Grover Norquist (president of Americans for Tax Reform) recently stated his belief that there are only 6 Republicans who have a chance of getting elected in 2016. If those are the only contenders, the GOP is in serious trouble. In a way, it shows how insulated and out of touch leaders in the GOP have become – Rand Paul is a darling among conservatives but is about as likely to gain mainstream support as his father. Christie is probably the best bet of the list, and would have been quite a strong contender before the scandal that just broke. (People will largely have forgotten the scandal by the next elections, but the democrats would be happy to remind people). If I took Norquist seriously, and I were a GOP partisan, I’d be rather depressed right now.

But here’s the thing, Obama wouldn’t have been on anybody’s radar at this point in 2006 – by 2008 he was beating out top political veterans like Clinton and McCain. It may be that the GOP puts one of those 6 forward – the democrats surely hope so. But there is a long time until 2016, and many opportunities for somebody to emerge as a plausible contender. If I were a GOP strategist, I’d be searching for those people…


There is a big difference between training and education. Training is practice in a specific set of skills to allow one to better perform a particular task. Education is broader; it focuses on helping people be better thinkers and consumers of information. Education helps people be more effective in everything, including training. A well educated person can more efficiently learn to do specific tasks when trained, among its many other benefits.

Universities exist to educate, but a lot of people seem to have confused that with training. The other day, I ran across this article which lists majors to avoid. Why? Because they aren’t employable because they don’t train the right skills.

But that’s not the point of college. College education makes for a more cognitively adept employee – one who will be able to adjust to situations that training has not prepared him or her for. And an educated employee can be trained cost effectively to do present tasks, or retrained cost effectively in the future for whatever tasks the changing environment creates. If you’re looking for somebody who just does mindless drone work, why are you bothering with a college grad at all?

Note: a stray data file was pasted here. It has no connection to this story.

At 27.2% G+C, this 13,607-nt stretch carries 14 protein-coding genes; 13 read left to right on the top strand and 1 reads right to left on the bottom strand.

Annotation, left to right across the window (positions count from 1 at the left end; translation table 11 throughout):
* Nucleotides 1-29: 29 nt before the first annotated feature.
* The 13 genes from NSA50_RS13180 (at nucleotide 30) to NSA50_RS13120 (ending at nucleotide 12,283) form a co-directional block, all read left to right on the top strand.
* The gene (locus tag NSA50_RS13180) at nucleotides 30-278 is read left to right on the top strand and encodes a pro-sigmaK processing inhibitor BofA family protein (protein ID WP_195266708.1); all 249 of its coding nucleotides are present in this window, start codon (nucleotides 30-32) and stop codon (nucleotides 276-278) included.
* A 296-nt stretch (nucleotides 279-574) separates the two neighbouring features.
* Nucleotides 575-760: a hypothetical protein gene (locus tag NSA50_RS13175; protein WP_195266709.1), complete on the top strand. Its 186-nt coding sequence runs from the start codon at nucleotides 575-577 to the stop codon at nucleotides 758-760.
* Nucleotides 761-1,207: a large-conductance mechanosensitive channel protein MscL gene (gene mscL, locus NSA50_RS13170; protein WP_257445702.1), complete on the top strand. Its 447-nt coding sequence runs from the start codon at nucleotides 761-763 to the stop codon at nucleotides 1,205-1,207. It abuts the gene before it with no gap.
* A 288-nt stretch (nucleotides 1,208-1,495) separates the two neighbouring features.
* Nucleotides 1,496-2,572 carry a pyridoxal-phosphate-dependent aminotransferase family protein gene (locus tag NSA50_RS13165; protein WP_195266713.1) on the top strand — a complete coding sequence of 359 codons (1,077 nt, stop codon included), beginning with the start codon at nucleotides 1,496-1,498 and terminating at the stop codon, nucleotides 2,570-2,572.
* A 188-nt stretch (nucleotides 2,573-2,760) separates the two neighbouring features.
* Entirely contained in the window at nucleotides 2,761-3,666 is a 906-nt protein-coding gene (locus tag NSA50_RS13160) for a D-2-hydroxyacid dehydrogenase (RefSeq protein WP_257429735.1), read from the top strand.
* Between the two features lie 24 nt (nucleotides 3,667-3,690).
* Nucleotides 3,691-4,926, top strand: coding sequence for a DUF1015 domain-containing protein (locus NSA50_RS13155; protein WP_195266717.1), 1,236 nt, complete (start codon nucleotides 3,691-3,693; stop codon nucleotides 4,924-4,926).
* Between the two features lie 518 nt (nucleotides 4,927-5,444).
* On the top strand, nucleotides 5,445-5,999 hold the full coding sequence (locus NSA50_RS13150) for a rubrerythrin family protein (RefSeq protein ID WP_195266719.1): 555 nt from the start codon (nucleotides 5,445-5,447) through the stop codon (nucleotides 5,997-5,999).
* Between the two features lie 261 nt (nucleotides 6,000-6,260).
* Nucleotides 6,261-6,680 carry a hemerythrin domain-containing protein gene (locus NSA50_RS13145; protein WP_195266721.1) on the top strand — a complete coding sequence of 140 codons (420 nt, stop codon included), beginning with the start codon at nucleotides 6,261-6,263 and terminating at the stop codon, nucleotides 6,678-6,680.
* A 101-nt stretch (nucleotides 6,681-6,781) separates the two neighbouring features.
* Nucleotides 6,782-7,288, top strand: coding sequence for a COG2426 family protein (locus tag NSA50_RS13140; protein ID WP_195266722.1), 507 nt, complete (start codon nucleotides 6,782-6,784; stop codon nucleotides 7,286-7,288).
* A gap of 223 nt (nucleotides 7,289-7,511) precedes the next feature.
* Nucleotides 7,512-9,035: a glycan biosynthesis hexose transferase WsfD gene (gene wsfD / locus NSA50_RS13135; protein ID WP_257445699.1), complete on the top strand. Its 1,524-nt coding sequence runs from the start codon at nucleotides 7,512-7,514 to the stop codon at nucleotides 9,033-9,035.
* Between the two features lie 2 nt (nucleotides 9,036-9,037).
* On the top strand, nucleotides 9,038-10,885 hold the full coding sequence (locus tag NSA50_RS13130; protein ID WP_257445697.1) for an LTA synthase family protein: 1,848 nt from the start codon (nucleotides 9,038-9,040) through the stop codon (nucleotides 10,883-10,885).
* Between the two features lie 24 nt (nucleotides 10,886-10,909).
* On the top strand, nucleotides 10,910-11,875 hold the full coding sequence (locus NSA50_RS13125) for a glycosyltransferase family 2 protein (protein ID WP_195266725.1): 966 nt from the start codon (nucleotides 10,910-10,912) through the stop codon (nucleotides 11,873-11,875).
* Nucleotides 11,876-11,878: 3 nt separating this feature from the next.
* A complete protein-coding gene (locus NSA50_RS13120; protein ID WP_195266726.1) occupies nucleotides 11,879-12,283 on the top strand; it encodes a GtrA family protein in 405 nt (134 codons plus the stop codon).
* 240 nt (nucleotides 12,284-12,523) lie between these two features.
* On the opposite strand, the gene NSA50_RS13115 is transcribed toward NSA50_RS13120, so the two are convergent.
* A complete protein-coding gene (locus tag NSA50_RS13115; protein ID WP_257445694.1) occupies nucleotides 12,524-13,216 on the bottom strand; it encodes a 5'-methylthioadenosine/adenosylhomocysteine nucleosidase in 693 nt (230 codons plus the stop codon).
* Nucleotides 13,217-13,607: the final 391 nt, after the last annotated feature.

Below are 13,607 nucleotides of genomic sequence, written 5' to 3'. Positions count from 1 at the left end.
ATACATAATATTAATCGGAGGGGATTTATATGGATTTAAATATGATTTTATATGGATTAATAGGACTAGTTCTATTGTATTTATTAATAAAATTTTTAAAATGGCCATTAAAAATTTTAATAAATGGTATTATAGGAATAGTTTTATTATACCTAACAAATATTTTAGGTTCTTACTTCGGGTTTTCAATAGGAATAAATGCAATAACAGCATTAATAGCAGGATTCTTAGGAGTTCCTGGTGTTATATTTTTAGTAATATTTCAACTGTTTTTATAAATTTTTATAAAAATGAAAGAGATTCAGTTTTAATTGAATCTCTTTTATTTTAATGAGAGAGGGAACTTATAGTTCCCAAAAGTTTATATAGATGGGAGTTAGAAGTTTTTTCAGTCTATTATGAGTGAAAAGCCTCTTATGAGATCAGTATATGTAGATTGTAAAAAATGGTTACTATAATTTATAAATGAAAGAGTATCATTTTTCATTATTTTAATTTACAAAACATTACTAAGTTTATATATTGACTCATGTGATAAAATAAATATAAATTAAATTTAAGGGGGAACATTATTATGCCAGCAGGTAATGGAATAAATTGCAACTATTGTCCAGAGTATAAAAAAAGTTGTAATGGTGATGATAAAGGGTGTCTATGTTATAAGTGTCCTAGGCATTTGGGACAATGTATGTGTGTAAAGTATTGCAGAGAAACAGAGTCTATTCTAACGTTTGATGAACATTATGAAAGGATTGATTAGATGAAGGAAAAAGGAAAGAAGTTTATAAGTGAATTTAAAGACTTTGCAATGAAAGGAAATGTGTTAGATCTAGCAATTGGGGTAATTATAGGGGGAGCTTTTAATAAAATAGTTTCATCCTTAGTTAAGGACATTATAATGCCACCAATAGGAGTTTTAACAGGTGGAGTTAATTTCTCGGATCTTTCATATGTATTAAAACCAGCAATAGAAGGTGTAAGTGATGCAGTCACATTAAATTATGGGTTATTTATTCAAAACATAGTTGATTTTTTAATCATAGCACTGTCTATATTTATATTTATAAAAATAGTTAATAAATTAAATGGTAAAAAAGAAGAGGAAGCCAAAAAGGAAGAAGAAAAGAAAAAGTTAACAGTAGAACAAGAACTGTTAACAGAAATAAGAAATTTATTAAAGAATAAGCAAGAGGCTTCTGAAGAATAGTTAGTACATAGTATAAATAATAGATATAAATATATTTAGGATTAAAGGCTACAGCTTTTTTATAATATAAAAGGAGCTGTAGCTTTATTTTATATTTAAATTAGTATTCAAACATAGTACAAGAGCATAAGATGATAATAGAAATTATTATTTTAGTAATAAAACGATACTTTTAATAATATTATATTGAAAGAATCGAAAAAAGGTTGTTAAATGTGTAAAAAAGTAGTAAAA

The article advises against anthropology because “he problem with majoring in anthropology – like other liberal arts disciplines – is that most opportunities in this field exist in teaching”. That’s a terribly ignorant view of an anthropology major. Anthro majors learn to critically analyze arguments, integrate information across a diverse array of sources, distinguish reliable from unreliable information, master large quantities of information quickly, and work with and understand people. Those are some of the most valued skills out there. And maybe the person doesn’t know how to do accounting: guess what, you can learn that for free from a dozen online sources. An employer who doesn’t realize that better thinkers are the best return on investment… well, you shouldn’t want to work for them because such a lack of foresight suggests the business won’t be competitive long term.

If you’re not an engineer, going on to a PhD, or otherwise in a highly technical field, then it doesn’t matter what you major in – all that matters is that you take advantage of the opportunities to educate yourself. The content you’re learning is secondary to the cognitive growth that occurs while you learn that content. (That said, there may be signal value in your choice of majors – some schools have ‘gut’ majors, and employers may know that students chose those majors so as to not challenge themselves or educate themselves – that may be a good reason to avoid a major, although perhaps those majors are also places you could stand out from the less motivated crowd).

At least once a week I see an article on the Yahoo lead page that suggests that your employment will be largely based on your major. That’s largely a fallacy, and it annoys me that the media keeps propagating it.